Prof. JoAnne Stubbe - MIT
Seminar Title: "Radicals: Your Life is in Their Hands"
Thursday, September 15
RECEPTION TO FOLLOW IN CBEC LOBBY
Prof. Stubbe is a celebrated enzymologist whose lab has revealed the mechanisms of some of nature’s most complex and fundamentally important enzymes. A particular focus over her career has been on defining how enzymes harness the reactivity of free radicals to carry out complicated enzyme chemistry, perhaps most notably leading to groundbreaking insights into the essential ribonucleotide reductase enzyme family. Through her long-standing collaboration with the Nocera Lab, she continues to add to our structural and molecular understanding of these fascinating enzymes. Her outstanding career has been recognized by numerous National and International awards, including the National Medal of Science which she was awarded in 2009.
Radicals in biology are often described without distinction as reactive oxygen or nitrogen species (ROS, RNS) and are vilified in the popular press as agents of aging and cell death. Radicals, however, are ubiquitous in biology. They play a central role in cofactor biosynthesis used to expand the repertoire of enzyme-catalyzed reactions. Stable and transient amino acid radicals of tyrosine, cysteine, glycine, and tryptophan within enzymes have been identified that play important roles in central metabolism. Since the discovery of ribonucleotide reductases (RNRs) in the late 60s, these enzymes have held a pre-eminent position as they are essential in the biology of all organisms providing the monomeric building blocks required for DNA replication and repair and in controlling the fidelity of these processes. Studies of RNRs have led to the development of new tools and guiding principles for the study of radicals in biology. They have established that Nature can harness the reactivity of radicals to achieve very difficult chemical transformations with exquisite specificity. Studies on RNRs have led to the discovery of new therapeutics currently used in the treatment of cancers and recently established it as a new target for antibiotics. Today we will discuss how recent cryo-EM structures made possible by technology that allows site-specific incorporation of unnatural amino acids, together with three decades of studies using mechanism-based inhibitors, kinetic studies on the ms to ns time scales, and high field multi-frequency paramagnetic resonance methods to establish structures of radical intermediates, have all come together to provide us with amazing insight about the how these machines function.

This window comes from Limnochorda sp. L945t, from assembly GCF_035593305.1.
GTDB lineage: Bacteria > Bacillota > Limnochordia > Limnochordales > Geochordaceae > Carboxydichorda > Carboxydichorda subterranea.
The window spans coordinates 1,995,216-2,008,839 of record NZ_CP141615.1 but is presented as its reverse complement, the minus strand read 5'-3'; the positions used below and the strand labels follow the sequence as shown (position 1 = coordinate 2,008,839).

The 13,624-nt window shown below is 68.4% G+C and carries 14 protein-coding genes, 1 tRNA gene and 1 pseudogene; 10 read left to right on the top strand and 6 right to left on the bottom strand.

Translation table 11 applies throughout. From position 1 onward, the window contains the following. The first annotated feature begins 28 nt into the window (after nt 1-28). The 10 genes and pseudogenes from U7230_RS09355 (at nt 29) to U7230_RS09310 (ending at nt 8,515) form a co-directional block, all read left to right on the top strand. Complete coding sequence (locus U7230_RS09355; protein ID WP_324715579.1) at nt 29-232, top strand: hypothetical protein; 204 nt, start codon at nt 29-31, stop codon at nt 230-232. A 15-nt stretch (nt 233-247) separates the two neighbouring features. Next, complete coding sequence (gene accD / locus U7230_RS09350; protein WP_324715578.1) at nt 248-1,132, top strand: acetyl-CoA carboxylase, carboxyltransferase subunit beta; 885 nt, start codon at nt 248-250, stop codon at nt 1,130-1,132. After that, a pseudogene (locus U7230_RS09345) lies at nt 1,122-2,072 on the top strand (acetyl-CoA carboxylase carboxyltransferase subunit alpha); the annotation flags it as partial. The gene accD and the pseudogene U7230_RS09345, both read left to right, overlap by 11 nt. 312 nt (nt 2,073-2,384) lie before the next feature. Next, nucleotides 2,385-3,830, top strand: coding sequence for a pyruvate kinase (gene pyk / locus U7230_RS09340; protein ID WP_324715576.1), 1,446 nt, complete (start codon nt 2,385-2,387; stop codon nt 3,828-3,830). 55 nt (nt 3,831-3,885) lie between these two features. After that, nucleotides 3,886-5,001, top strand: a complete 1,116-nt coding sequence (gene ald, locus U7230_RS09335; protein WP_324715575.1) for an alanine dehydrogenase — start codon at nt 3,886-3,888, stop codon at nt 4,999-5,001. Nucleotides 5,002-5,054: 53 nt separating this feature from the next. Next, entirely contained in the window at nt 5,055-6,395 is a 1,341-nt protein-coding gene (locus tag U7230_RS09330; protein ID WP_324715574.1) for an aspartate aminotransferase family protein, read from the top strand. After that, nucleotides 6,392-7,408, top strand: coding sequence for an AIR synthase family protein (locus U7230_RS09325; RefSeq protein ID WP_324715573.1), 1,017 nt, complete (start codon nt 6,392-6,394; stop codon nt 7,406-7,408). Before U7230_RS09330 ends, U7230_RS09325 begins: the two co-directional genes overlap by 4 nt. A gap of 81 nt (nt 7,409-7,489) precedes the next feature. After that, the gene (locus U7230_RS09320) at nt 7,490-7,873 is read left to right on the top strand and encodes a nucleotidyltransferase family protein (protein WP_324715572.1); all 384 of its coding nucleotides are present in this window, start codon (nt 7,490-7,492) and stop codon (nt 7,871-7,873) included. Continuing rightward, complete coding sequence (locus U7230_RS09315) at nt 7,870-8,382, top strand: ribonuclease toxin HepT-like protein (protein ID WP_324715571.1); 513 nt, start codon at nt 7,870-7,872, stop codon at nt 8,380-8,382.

History of The William Lloyd Evans Lectures
The Evans Lecture at Ohio State University was established in 1961 upon the dedication of Evans Laboratory, in recognition of the late William Lloyd Evans for his distinguished service to the Department of Chemistry. Each year, a faculty committee has been charged with selecting a chemist of outstanding international stature to receive the Evans Award and present the Evans Lecture.
William Lloyd Evans (b. 1871) received his M.S. degree in 1896 from Ohio State and joined the Chemistry Department faculty in 1905 after having received his Ph.D. degree that year under Professor Ulric Nef at the University of Chicago. As an Assistant Professor in charge of the course in General Chemistry, “Billy” Evans was soon recognized as an especially effective and inspiring teacher. He rose to the rank of Full Professor in 1911, and his service to the Department was interrupted only by a two-year period of military service during World War I at Edgewood Arsenal. In 1928, he was named Chairman, succeeding Professor William McPherson.
During his tenure as Chairman, a post that he held until 1941, he guided the Department toward increased emphasis on graduate research. He encouraged the development of a strong research-oriented faculty and the expansion of research through involvement of outside industry and government agencies in sponsored programs. Following his retirement in 1941, Professor Evans was elected President of the American Chemical Society, and he continued his work in chemistry during active retirement until his death in 1954 at the age of 83.
2019 - Jack Szostak
2018 - Judith P. Klinman
2016 - Daniel Nocera
2015 - Angela Gronenborn
2014 - Carol Robinson
2013 - Jacqueline K. Barton
2012 - Chris Dobson
2011 - Sumio Iijima
2010 - Carolyn Bertozzi
2009 - Professor W. E. Moerner
2008 - Doug Rees
List of Previous Lectures back to 1962.pdf
Note: This lecture was made possible by financial support from the Dr. Robert H. Lawrence Jr. Endowed Fund in Chemistry, the Dr. Kurt L. Loening Endowment Fund in Chemical Nomenclature and Chemical Information, the Chemistry Lecture Fund, as well as numerous other donors.